Are all foods made from soy equally allergenic?
No. High levels of some soy allergens may be found in soy milk drinks or in soy powder, lesser amounts in textured soy protein, tofu and soy flakes and very low amounts of allergen in fermented products such as soy sauce or miso and in strongly heated products such as roasted soybeans. There is no need to avoid soy lecithin No 322. Research studies show that most people with soy allergy can safely eat soy lecithin and soyabean oil.
What about soy sauce?
Soy sauce is prepared by fermentation which reduces the ability of the food to cause an allergic reaction. Therefore some allergic children may not react to soy sauce, yet react to other soy products. Also some soy sauces are actually made from wheat products.
What about soy in processed foods?
Almost half of soy allergic patients have had an allergic reaction due to ingestion of "hidden" soy. "Hidden" soy allergens are found in foods such as:
- boiled ham,
- cheese puffs,
- cakes and sweets
- breakfast cereals
- taco shells
- precooked dishes,
- desserts and
- gravy & stock cubes
What about foods that may contain traces of soy?
In general the amount of the food needed to trigger an allergic reaction is much higher for soy than for other food allergies. Therefore soy allergic patients are at less risk for allergic reactions to traces of soy in processed foods.
Soy free bread alternatives
Most breads are made with a starter containing soy. This can make avoiding soy very difficult. Options for soy free breads are:
- Home-made using a breadmaker and allowed flours
- Check your local baker, greengrocer, delicatessen or supermarket for soy free breads
- Many flat breads e.g. Lebanese or Indian bread, wraps, mountain breads
Soy milk substitutes
Soy milk infant formula for a child less than one year of age. NB rice drink is NOT suitable for a child less than 1 year.
Breast milk, cow’s milk formula, hydrolysed formula or amino acid formula. Speak with a medical professional to choose the right one based on your child’s diagnosis
Soy drink for a child over one year of age NB rice drink is NOT suitable for a child less than one year.
Rice drink – choose one with more than 120 mg calcium /100 ml rice drink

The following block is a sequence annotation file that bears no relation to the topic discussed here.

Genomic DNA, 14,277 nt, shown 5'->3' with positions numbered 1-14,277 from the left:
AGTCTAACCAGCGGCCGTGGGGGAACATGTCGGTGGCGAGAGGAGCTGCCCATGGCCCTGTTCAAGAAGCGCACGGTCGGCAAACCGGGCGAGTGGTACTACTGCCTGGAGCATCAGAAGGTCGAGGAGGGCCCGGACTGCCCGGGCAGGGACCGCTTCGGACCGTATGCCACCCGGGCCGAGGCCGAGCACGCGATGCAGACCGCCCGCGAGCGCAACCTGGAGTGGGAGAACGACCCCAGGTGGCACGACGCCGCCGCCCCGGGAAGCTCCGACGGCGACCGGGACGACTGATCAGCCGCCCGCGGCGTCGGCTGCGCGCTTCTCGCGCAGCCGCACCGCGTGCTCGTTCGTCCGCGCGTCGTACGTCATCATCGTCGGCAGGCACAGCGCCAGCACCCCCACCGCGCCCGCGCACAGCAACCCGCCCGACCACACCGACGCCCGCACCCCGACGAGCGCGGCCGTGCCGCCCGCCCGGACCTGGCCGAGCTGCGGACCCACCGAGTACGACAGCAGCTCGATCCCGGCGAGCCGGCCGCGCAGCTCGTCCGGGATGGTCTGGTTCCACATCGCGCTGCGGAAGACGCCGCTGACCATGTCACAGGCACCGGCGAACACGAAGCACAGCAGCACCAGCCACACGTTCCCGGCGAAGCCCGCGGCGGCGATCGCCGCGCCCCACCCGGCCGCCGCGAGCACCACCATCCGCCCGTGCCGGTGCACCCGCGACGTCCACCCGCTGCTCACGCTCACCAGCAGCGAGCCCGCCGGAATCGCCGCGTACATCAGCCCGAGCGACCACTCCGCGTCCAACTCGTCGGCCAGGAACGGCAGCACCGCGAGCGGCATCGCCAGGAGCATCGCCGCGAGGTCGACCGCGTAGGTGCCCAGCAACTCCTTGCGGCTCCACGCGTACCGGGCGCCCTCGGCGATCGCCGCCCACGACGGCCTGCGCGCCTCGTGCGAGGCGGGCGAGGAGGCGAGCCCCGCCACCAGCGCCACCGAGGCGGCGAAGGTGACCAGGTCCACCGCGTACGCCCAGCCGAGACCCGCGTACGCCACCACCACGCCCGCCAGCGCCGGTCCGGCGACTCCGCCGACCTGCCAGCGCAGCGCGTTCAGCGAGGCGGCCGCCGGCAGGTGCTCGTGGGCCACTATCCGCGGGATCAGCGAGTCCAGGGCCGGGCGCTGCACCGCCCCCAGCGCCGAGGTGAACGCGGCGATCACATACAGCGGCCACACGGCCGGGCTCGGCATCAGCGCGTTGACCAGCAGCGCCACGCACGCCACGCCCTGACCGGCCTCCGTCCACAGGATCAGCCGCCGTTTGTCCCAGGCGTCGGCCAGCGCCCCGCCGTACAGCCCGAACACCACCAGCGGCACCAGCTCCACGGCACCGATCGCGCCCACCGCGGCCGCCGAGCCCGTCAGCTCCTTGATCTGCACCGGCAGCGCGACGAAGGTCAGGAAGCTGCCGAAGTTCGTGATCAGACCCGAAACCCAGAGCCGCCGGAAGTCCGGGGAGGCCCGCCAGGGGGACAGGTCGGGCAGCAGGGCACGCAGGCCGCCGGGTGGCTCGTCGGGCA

Speak with a medical professional to choose the right one based on your child’s diagnosis
Cow’s milk yoghurt
Soy cheese, soy sour cream
Cow’s milk cheese, and sour cream
Soy ice cream
Cow’s milk ice cream, sorbet, gelato
What if my child is allergic to cow’s milk & soy milk?
Cow’s milk and dairy products or soy drinks are the main source of calcium in our diet. When it isn’t possible to use cow’s milk or soy milk it is essential to make sure your child gets it from other sources. You need to discuss other options with your doctor and possibly a dietitian to make sure your child meets their daily requirement for calcium that is so important for your child growing up.
Daily calcium requirements are:
1 – 3 years
4 – 8 years
9 – 13 yrs
1000 – 1300mg
14 – 18 yrs
Reference: Nutrient Reference Values for Australia and New Zealand, 2006
An example of how to keep count of calcium consumption is as follows:
Calcium consumed (mg)
Rice drink with added calcium
Yoghurt * 200g (1 large tub)
Cheese * 20g (1 slice)
Ice cream * 2 scoops
Custard* -½ cup
Salmon with bones ½ cup
Sardines 1 small tin
Breakfast cereal with added calcium*
Broccoli ½ cup
In some cases it may be necessary to give a calcium supplement.
- Sandocal, (1000mg calcium/tablet) a pleasant fizzy drink which can be made up with water or juice.
- Caltrate, (600mg/tablet) a tablet which can be crushed and added to food or drink.
- Calcia (500mg) chewable lemon or orange flavoured tablet.Calsup (500mg) mint flavoured chewable tablet.
There may be other supplements not listed here that are suitable for your child.
Formulations change all the time and medications don't have the same labeling laws as foods. Please discuss with your pharmacist.
Where can I find more information on the Internet?
- The Australian Society of Clinical Immunology and Allergy (ASCIA) website contains useful information on food allergy written by Australian specialists ( www.allergy.org.au ).
- The patient support group Anaphylaxis Australia offers valuable updates and tips for dealing with food allergies ( www.allergyfacts.org.au ).
- FSANZ - Food Standards Australia and New Zealand for information on food labelling ( www.foodstandards.gov.au ).